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Re: Voiceover work

>Is there any point in spending the money on a tape? If
>so, is there some way to make the tape appealing enough to the agencies
>they will listen? If not, is there any way David could get some commercial
>voiceover experience that would be meaningful to the agencies? He'd be
>willing to work for nothing to get such experience if doing so would give
>him a reasonable shot at having an agency or two actually consider him for
>work on commercials.

In my opinion, having worked with a number of professional voiceover people
(Including Charlie Van Dyke,  Mike Lewis, whose clients include WABC-TV/New
York, and Richard Fatherlely, who has national accounts):  If someone asks
you to pay that kind of money for a tape, you're being ripped off!  NO AGENT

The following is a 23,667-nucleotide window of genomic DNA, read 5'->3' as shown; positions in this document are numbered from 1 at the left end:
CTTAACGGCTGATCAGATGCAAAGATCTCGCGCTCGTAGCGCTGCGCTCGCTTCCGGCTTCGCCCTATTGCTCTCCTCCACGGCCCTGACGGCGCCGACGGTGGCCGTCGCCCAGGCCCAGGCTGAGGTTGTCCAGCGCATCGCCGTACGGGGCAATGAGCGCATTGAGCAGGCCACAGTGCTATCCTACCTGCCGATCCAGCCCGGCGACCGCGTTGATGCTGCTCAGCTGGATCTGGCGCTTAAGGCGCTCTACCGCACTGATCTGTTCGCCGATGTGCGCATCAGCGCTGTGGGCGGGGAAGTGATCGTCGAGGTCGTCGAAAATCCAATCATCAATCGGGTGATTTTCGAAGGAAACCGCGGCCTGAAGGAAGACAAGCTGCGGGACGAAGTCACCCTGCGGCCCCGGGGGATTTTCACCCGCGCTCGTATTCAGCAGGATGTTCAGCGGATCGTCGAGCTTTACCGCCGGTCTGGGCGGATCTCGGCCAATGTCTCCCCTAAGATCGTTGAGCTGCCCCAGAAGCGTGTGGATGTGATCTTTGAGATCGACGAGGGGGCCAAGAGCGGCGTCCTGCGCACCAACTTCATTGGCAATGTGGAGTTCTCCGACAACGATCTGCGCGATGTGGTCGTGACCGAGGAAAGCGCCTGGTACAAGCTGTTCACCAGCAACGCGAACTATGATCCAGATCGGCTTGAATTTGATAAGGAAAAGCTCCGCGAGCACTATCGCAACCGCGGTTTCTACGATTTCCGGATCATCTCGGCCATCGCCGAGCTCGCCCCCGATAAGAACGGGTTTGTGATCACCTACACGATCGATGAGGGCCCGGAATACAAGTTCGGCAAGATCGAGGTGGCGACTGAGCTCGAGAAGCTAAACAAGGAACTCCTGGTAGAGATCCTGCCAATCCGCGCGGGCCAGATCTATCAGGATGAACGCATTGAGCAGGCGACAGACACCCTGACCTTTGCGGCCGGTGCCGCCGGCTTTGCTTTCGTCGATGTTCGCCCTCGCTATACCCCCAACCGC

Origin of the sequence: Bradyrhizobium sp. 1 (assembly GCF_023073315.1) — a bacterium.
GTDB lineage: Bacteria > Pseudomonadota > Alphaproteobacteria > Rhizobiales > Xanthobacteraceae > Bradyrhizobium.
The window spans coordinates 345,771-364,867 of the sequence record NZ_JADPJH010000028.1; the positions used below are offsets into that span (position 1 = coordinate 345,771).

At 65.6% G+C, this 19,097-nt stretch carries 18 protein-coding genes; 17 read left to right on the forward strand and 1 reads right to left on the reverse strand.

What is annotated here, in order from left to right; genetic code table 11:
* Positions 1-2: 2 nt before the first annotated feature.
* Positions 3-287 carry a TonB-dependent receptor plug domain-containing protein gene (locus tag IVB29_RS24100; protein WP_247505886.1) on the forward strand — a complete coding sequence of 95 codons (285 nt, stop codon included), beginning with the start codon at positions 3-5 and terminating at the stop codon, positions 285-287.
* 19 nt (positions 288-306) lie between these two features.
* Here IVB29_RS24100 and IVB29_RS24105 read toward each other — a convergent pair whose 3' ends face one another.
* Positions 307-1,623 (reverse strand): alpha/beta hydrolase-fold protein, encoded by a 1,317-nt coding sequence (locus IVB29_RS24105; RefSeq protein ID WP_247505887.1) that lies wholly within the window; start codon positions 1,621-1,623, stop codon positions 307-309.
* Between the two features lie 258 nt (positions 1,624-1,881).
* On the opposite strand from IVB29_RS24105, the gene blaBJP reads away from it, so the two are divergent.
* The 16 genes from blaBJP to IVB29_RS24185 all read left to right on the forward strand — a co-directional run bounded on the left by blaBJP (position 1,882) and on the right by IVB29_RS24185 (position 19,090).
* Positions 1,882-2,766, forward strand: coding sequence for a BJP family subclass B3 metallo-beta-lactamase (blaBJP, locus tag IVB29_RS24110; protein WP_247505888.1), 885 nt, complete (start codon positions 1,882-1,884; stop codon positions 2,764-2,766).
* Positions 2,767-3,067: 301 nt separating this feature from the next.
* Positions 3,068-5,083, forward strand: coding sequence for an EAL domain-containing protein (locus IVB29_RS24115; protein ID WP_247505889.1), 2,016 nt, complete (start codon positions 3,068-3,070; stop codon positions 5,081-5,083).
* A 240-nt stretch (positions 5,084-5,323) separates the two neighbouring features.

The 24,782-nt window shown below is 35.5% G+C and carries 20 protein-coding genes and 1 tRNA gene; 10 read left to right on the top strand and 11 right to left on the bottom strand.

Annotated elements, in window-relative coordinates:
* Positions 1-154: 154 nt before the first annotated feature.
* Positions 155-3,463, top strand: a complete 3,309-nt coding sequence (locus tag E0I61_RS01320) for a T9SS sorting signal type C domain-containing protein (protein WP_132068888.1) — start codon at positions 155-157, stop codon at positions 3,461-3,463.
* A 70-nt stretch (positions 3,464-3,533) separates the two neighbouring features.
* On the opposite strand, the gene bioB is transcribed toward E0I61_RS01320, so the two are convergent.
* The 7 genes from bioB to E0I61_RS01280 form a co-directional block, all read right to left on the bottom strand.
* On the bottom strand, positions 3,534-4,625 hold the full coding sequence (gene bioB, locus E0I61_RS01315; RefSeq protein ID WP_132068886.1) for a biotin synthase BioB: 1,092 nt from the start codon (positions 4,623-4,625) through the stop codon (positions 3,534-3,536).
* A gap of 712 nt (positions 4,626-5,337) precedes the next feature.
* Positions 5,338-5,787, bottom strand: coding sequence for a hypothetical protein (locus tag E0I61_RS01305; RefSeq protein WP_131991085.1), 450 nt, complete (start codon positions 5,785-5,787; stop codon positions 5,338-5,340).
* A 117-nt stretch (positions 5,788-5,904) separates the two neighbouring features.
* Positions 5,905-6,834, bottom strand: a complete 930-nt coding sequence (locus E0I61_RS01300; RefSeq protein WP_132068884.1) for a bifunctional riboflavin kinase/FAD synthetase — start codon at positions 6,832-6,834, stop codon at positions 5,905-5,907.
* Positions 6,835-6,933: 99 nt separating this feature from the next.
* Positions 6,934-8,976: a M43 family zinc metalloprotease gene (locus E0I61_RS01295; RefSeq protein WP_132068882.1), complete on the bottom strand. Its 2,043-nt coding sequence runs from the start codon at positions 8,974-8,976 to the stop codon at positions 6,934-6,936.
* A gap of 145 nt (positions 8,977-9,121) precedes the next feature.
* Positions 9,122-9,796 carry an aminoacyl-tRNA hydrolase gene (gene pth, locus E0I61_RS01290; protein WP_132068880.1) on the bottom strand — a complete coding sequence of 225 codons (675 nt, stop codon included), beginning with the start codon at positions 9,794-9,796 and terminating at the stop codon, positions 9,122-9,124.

The problem with people is that they want to run before they crawl.   You
can't rely on agents; only on yourself to get going.  You do so by offering
your services to a local radio station, which by the way has PLENTY of real
commrcial copy to read.  Your voice will be heard by people all over,
including decision-makers from other stations and networks.

There are too many wannabees out there, but not enough people willing to
sweat a little.  If you are willing to "pay your dues", you won't need an

:) hope that helps

Shel Swartz

WRKO/The Big 68 Remembered!
508 Glenwood Drive
W. Palm Beach FL 33415-2866
Phone (561) 686-2133

Resumes mean nothing in this business, in comparison to how you sound, and
how reliable you are.

If you need extra help or want a better explanation, please phone me.
Happyto help those willing to do a little work on their own!